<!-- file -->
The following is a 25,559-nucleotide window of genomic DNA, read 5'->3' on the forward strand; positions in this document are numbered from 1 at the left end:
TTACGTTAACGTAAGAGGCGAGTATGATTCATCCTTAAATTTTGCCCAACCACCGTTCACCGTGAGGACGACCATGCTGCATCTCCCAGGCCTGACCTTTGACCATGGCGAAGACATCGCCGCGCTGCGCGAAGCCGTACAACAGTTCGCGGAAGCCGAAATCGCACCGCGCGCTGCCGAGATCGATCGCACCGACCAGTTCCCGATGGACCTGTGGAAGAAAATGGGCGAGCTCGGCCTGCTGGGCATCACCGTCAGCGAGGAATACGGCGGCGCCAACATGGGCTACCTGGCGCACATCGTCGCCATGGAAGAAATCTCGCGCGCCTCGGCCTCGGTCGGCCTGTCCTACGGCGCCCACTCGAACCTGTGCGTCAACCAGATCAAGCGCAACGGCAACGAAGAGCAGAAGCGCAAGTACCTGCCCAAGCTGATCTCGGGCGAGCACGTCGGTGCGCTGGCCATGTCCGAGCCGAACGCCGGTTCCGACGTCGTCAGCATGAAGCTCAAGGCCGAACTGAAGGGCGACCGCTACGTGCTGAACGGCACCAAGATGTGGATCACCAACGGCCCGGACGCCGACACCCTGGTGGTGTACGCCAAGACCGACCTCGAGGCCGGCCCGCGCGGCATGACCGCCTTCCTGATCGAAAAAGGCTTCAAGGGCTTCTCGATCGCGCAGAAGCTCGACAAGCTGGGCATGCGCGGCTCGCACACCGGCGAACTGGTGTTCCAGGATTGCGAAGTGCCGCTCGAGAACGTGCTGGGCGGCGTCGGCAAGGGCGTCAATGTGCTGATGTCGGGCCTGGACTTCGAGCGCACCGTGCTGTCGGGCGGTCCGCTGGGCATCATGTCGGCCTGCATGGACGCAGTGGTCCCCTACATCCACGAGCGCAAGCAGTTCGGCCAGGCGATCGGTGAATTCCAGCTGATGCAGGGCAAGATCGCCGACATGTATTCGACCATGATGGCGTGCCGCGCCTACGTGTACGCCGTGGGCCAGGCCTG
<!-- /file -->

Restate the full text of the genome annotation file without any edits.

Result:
The following is a 25,559-nucleotide window of genomic DNA, read 5'->3' on the forward strand; positions in this document are numbered from 1 at the left end:
TTACGTTAACGTAAGAGGCGAGTATGATTCATCCTTAAATTTTGCCCAACCACCGTTCACCGTGAGGACGACCATGCTGCATCTCCCAGGCCTGACCTTTGACCATGGCGAAGACATCGCCGCGCTGCGCGAAGCCGTACAACAGTTCGCGGAAGCCGAAATCGCACCGCGCGCTGCCGAGATCGATCGCACCGACCAGTTCCCGATGGACCTGTGGAAGAAAATGGGCGAGCTCGGCCTGCTGGGCATCACCGTCAGCGAGGAATACGGCGGCGCCAACATGGGCTACCTGGCGCACATCGTCGCCATGGAAGAAATCTCGCGCGCCTCGGCCTCGGTCGGCCTGTCCTACGGCGCCCACTCGAACCTGTGCGTCAACCAGATCAAGCGCAACGGCAACGAAGAGCAGAAGCGCAAGTACCTGCCCAAGCTGATCTCGGGCGAGCACGTCGGTGCGCTGGCCATGTCCGAGCCGAACGCCGGTTCCGACGTCGTCAGCATGAAGCTCAAGGCCGAACTGAAGGGCGACCGCTACGTGCTGAACGGCACCAAGATGTGGATCACCAACGGCCCGGACGCCGACACCCTGGTGGTGTACGCCAAGACCGACCTCGAGGCCGGCCCGCGCGGCATGACCGCCTTCCTGATCGAAAAAGGCTTCAAGGGCTTCTCGATCGCGCAGAAGCTCGACAAGCTGGGCATGCGCGGCTCGCACACCGGCGAACTGGTGTTCCAGGATTGCGAAGTGCCGCTCGAGAACGTGCTGGGCGGCGTCGGCAAGGGCGTCAATGTGCTGATGTCGGGCCTGGACTTCGAGCGCACCGTGCTGTCGGGCGGTCCGCTGGGCATCATGTCGGCCTGCATGGACGCAGTGGTCCCCTACATCCACGAGCGCAAGCAGTTCGGCCAGGCGATCGGTGAATTCCAGCTGATGCAGGGCAAGATCGCCGACATGTATTCGACCATGATGGCGTGCCGCGCCTACGTGTACGCCGTGGGCCAGGCCTG